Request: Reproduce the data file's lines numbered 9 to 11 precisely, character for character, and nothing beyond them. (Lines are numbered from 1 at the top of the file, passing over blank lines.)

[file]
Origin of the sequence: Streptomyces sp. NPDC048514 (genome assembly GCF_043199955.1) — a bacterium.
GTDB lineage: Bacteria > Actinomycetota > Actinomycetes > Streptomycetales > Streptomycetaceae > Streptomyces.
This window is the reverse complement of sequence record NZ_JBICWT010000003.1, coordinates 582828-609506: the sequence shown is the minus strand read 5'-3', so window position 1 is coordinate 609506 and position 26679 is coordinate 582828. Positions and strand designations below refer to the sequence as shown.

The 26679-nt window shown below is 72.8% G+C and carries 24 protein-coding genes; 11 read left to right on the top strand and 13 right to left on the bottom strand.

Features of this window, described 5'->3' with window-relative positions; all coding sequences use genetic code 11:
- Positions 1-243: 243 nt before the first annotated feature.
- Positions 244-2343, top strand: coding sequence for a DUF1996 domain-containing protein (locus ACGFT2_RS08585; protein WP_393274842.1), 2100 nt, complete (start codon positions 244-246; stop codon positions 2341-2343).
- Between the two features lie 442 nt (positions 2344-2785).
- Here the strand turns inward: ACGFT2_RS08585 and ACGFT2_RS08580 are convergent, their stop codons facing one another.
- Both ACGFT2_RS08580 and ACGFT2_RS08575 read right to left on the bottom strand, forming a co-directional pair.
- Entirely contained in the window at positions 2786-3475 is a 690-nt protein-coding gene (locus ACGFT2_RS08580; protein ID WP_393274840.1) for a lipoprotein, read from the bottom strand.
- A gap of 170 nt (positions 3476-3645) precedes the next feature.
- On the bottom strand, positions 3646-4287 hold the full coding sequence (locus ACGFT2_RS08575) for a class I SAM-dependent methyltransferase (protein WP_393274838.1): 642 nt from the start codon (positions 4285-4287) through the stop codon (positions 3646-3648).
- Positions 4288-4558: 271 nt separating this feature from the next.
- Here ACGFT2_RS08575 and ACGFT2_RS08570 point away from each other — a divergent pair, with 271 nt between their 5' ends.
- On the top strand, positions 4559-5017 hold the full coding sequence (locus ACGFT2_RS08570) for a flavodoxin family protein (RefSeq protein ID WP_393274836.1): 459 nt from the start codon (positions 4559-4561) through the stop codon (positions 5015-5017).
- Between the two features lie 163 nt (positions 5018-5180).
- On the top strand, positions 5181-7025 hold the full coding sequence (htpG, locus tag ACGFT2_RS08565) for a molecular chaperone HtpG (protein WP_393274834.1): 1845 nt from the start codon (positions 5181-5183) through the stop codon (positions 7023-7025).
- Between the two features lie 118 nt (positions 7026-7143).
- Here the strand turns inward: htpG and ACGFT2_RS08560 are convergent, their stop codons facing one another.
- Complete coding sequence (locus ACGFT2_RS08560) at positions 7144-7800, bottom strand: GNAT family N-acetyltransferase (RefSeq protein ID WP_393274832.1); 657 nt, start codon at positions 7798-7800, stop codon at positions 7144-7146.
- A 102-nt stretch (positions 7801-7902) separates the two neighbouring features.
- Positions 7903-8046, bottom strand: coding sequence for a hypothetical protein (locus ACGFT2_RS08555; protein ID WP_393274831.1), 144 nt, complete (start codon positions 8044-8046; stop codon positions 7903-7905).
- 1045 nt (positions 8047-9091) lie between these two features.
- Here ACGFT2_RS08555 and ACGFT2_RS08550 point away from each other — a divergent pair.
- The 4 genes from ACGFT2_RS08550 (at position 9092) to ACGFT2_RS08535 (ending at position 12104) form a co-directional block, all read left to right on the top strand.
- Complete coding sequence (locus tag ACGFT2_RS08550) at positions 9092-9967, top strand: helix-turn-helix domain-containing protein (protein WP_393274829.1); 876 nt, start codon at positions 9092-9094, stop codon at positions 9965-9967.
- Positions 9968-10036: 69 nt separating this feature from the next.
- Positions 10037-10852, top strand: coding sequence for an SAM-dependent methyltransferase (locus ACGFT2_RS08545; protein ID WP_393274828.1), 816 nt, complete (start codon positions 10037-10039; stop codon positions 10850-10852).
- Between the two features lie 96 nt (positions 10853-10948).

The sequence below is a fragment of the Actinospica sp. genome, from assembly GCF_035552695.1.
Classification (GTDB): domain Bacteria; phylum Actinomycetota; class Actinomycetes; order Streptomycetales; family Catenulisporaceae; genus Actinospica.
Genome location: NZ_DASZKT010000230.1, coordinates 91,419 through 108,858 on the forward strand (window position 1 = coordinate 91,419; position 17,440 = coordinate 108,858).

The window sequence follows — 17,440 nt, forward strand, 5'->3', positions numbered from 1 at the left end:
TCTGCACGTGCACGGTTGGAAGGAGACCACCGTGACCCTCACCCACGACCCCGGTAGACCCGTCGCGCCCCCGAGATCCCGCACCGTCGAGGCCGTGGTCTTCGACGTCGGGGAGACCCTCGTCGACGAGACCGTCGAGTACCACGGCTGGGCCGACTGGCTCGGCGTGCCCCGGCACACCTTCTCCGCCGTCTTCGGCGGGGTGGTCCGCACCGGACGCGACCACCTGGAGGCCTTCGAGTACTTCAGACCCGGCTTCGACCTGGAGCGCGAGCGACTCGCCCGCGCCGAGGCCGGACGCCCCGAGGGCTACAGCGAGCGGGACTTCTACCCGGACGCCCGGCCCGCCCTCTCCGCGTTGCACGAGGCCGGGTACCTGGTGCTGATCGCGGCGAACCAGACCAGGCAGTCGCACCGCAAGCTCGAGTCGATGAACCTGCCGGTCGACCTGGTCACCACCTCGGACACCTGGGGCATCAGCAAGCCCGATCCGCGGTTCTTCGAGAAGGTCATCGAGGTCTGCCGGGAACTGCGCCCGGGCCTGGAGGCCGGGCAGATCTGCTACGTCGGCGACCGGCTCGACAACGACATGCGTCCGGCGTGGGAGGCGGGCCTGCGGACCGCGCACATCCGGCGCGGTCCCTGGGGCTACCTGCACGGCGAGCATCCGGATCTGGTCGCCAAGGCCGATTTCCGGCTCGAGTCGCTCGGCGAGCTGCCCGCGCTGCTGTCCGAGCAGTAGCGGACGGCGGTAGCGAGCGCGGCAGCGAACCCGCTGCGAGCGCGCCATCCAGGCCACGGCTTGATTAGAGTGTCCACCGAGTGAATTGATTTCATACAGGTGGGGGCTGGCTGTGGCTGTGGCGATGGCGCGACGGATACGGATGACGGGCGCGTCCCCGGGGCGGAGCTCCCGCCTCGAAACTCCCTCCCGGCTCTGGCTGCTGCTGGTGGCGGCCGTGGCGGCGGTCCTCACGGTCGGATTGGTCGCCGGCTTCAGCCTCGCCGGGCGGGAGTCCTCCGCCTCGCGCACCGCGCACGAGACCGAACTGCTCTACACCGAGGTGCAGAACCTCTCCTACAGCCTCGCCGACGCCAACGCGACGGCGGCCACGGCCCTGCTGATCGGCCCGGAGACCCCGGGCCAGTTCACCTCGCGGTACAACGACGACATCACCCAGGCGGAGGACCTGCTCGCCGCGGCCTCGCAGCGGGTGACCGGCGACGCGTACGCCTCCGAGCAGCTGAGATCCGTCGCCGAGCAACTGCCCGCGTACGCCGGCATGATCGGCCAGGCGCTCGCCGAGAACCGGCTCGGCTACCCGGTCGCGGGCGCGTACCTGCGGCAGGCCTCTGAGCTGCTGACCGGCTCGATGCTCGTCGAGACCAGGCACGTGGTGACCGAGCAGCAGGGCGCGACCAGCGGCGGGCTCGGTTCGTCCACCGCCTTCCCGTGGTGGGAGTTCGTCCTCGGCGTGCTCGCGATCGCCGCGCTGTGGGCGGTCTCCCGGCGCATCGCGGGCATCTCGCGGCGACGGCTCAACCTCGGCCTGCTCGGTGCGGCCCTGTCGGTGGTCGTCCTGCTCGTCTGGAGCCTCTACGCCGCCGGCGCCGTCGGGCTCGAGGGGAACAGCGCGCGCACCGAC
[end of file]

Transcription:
- Here the strand turns inward: ACGFT2_RS08585 and ACGFT2_RS08580 are convergent, their stop codons facing one another.
- Both ACGFT2_RS08580 and ACGFT2_RS08575 read right to left on the bottom strand, forming a co-directional pair.
- Entirely contained in the window at positions 2786-3475 is a 690-nt protein-coding gene (locus ACGFT2_RS08580; protein ID WP_393274840.1) for a lipoprotein, read from the bottom strand.